Tsunamis are large series of waves in bodies of water that are caused by an underwater disturbance or movement, and can be caused by strong earthquakes.

Although Renton is not at risk of a tsunami, many Renton residents visit places that are. If you feel an earthquake while you are on or near a beach, run to high ground as quickly as you can. Make note of tsunami evacuation routes when you are visiting the coast. Learn more about tsunami preparedness.


A seiche is a standing wave in an enclosed body of water, caused by earthquake shaking. It is different from a tsunami in that the waves are caused by the shaking motion, not underwater disturbances, and they only happen in enclosed or partially enclosed bodies of water.

A seiche could occur in Lake Washington and other local bodies of water during an earthquake and potentially cause damage.


Earthquakes have the potential to cause floods if they cause landslides or damage dams or levees. Learn more about flood preparedness.


A diagram showing how to turn off gasEarthquakes can damage electrical and gas infrastructure, which can cause fires. If you suspect a gas leak after an earthquake, turn off the gas at the main valve if it is safe to do so and leave the area immediately. Learn more about fire preparedness.

Coal Mine Collapse

Renton has a number of old coal mines that could pose a threat of collapse in an earthquake. See a map of coal mine collapse hazards here.


Earthquake preparedness information from
General earthquake preparedness and safety information.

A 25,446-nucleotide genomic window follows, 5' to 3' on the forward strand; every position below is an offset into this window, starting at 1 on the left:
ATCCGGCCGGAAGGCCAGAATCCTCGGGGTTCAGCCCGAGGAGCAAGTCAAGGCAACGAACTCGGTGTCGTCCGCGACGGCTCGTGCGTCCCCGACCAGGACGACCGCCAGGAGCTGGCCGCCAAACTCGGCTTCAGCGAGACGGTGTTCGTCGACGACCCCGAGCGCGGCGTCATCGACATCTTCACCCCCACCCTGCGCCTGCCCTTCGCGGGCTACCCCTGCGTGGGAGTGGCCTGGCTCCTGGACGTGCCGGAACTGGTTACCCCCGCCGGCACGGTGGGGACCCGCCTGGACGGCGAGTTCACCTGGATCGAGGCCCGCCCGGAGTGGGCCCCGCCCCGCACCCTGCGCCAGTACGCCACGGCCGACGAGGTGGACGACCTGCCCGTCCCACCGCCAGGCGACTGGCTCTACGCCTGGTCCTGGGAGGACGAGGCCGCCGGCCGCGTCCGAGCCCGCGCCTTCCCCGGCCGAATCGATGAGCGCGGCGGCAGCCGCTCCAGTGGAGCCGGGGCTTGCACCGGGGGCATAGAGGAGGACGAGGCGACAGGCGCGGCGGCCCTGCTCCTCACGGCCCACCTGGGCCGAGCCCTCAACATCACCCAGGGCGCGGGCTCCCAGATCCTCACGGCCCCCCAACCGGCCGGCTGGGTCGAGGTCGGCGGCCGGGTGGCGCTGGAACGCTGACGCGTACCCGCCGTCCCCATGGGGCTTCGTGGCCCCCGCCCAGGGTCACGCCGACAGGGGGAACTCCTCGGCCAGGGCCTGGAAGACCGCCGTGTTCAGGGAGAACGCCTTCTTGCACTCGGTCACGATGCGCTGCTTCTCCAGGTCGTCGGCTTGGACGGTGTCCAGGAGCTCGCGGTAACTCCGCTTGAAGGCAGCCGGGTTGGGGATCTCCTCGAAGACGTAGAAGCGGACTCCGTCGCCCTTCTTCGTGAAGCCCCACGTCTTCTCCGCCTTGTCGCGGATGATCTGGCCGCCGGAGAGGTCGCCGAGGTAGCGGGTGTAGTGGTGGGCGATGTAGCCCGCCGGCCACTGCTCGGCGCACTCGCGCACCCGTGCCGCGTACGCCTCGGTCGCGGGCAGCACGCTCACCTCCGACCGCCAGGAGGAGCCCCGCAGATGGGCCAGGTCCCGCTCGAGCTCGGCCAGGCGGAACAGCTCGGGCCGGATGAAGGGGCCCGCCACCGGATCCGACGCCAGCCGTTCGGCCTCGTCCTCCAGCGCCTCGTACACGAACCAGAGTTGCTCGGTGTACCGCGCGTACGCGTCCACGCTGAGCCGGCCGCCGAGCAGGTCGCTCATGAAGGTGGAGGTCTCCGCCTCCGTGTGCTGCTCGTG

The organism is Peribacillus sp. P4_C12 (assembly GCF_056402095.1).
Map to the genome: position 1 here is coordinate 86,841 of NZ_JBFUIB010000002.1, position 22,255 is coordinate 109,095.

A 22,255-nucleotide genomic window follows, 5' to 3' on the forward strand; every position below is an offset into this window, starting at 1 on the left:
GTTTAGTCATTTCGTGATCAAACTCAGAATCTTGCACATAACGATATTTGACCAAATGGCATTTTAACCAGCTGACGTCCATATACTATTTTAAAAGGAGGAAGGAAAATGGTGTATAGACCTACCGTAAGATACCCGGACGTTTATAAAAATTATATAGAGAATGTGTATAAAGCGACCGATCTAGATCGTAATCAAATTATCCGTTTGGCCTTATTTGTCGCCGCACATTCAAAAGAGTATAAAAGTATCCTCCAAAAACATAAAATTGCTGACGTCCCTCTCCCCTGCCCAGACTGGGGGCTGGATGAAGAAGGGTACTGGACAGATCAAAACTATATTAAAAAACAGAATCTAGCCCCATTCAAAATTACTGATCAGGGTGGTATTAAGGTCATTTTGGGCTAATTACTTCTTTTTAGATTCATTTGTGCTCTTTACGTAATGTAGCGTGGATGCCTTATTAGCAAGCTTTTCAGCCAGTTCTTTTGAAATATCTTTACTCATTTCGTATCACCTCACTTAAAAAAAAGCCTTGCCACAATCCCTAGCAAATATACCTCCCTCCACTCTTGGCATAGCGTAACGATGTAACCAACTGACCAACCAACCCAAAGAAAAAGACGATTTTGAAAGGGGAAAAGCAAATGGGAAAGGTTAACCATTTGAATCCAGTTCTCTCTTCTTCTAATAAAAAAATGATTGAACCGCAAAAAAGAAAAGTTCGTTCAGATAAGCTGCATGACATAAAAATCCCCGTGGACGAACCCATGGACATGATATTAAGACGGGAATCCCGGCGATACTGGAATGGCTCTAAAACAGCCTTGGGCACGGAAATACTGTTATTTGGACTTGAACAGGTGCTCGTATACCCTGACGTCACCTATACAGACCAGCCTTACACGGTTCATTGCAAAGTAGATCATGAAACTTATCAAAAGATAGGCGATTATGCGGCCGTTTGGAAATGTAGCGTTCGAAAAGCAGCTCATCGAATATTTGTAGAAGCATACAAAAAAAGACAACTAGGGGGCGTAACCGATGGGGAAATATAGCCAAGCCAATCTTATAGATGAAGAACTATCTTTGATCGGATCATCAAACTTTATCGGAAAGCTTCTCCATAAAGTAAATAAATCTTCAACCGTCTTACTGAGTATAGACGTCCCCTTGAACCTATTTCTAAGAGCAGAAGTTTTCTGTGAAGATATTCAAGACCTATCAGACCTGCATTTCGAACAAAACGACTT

WA Department of Natural Resources Earthquake Information
To learn more about the geology of the Pacific Northwest and our local earthquake risk.

Seismic Scenarios Catalog
Predicted earthquake impacts for Washington state.

Drop, Cover, Hold On
ShakeOut is an international earthquake drill with information on how to keep yourself safe during an earthquake.

Pacific Northwest Seismic Network
View recent earthquakes and learn more about local earthquake hazards and geology. You can also visit their Facebook page to learn directly from local seismologists and other experts.

Did You Feel It?
Did you feel an earthquake? Help the United States Geological Survey crowd source earthquake information.


Shake Out

Join the City of Renton for the Great ShakeOut, the world's largest earthquake drill!

Every year on the third Thursday in October millions of people around the world practice Drop, Cover, and Hold On to get ready for earthquakes, including City employees. Register for the drill today!


Preparedness information adapted from